The more tools you know well, the better. Sometimes a tool can inspire your thinking (rather than solve a problem directly), another time you'll combine a few of them for a great solution.

The GOF book is a great source of many useful tools that we use daily.

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Thanks for the good advice! I wish I could give multiple checkmarks –  prelic Jun 21 '11 at 6:10

The most important benefit from knowing just a little about Design Patters, is that you know what the terms mean. In other words you know the common vocabulary.

This is, to me, the most important achievement of all the Design Patterns turmoil, that a common vocabulary has arisen where you can just use the names of the specific patterns, and others immediately know what you are talking about without you having to explain it. The things the patterns describe are well known to most programmers, but it takes time to explain what you mean to others, so it makes communication easier to know the pattern names.

Examples are Visitor, Singleton, and Decorators.

So in other words, I suggest you get at least familiar with the names and what they do.

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YES but with cautious!

The YES part:

Sometimes, we encountered problems in our designs. Sometimes those problems are very common, so a design patterns give you well tested solutions for those problems. The main benefits of learning design patterns is that you can come up with a design solution a lot quicker and if your co-workers are aware of the design pattern lingo, you can explain a solution a lot quicker as well.

The with cautious part:

Design patterns should not be the holy grail of your solutions. The simplest (KISS) solution is more desired and many times design patterns will make things more complex. If you are learning design patterns, also learn about anti-patterns. I know some old folks that are against design patterns and I do agree into some extent with them because when you don't have too much coding experience but load of design pattern theory, you might end up making thins a lot harder for you and your team.

Lastly, Don't think that you have to fit/change your solution just to comply with a design pattern. On the contrary, you can bend a design pattern so it can fit into your solution. Is okay if your are not using every ingredient of a design pattern recipe as long you have a better solution for your particular problem.Think of design patterns as a suggestion and not as the rule for your solution.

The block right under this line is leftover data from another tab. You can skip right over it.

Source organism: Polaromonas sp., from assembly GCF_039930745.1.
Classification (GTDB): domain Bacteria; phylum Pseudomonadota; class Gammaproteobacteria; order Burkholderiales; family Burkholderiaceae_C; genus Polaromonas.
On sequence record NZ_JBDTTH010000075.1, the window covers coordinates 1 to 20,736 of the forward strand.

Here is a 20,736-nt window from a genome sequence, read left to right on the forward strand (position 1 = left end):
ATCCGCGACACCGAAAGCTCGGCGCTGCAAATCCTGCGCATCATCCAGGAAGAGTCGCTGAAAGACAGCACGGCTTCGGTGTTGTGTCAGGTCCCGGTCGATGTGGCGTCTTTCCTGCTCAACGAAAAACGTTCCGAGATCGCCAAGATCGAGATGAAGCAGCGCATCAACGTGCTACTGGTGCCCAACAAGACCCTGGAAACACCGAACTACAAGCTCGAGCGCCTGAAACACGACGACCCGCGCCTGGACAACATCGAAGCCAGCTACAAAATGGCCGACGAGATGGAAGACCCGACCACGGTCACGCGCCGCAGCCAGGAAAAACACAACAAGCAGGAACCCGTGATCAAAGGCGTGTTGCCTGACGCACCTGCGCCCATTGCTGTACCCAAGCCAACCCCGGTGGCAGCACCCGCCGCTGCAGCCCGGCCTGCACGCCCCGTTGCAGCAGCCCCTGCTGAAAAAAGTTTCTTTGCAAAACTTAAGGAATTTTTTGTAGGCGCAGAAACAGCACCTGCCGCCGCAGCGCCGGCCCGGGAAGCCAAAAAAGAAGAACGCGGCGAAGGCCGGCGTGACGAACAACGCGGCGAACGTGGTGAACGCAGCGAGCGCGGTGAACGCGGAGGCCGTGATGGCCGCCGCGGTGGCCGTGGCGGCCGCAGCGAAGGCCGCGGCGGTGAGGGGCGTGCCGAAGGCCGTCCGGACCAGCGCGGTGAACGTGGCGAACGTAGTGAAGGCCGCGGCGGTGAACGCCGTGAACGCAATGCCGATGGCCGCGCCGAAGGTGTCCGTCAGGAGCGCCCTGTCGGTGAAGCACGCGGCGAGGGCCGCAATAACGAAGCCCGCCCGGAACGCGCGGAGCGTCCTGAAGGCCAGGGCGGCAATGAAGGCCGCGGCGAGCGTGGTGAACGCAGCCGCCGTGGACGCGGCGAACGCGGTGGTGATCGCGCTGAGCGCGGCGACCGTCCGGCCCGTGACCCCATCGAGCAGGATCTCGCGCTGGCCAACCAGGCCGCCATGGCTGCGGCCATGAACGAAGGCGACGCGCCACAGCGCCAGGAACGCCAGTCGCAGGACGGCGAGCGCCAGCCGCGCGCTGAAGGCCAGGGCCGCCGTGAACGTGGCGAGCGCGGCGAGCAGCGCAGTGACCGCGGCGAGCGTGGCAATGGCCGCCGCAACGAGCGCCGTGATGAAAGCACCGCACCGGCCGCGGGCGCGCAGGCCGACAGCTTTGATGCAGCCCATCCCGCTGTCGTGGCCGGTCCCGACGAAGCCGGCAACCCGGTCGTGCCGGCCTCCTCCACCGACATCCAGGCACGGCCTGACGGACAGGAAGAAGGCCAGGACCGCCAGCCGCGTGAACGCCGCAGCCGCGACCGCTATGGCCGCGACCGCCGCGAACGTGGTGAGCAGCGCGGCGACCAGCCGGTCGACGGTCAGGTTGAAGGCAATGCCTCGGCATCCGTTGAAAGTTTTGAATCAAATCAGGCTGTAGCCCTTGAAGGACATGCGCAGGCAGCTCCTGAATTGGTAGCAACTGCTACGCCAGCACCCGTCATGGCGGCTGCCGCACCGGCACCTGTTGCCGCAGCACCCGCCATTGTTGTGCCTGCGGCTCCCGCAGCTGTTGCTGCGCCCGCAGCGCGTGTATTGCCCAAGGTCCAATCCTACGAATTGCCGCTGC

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I've found the Net Objectives' method of thinking about patters as most beneficial. People reading the GoF book too often begin to assume that the structures they show, in design notation and in code, are the patterns and that this is always how they look. There's a different, arguably better way of looking at it.

Patterns are sets of similar problems that can all be solved with certain, abstract formulas, not sets of formulas that can be used to solve various problems. What this means is that the pattern is already there before you even begin trying to make a design, the object then of the designer is to find it, not to impose it.

Further, a lot of people look at patterns and say, "Oh, I just solved that by .... I didn't use no silly patterns." The thing is that "...." almost inevitably describes AN implementation of a given pattern solution. For instance, an array of function pointers could serve as a Chain of Responsibility even though this is not what the traditional recipe looks like.

With this in mind, the focus in your study of patterns should be on the problems, not on the patterns. Learn the motivating factors of patterns and how they address those factors. Doing this will allow you to see the patterns in the problem and then simply point them out. This, along with the language that patterns gives us for speaking about design, allows you to expose a design well suited to answer the various difficulties you're currently facing.

YES, in short, learning patterns is not only well worth it...you limit yourself by NOT learning them. I don't want to have to describe all the motivating principles and general shape of solution when I say, "Looks like a visitor to me."

Here's their website: http://www.netobjectives.com/PatternRepository/index.php?title=Main_Page

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Great resource, that link is a concise explanation of most of the key design patterns. It's not as in-depth as a book goes but then that's the advantage. –  jhocking Jun 21 '11 at 11:06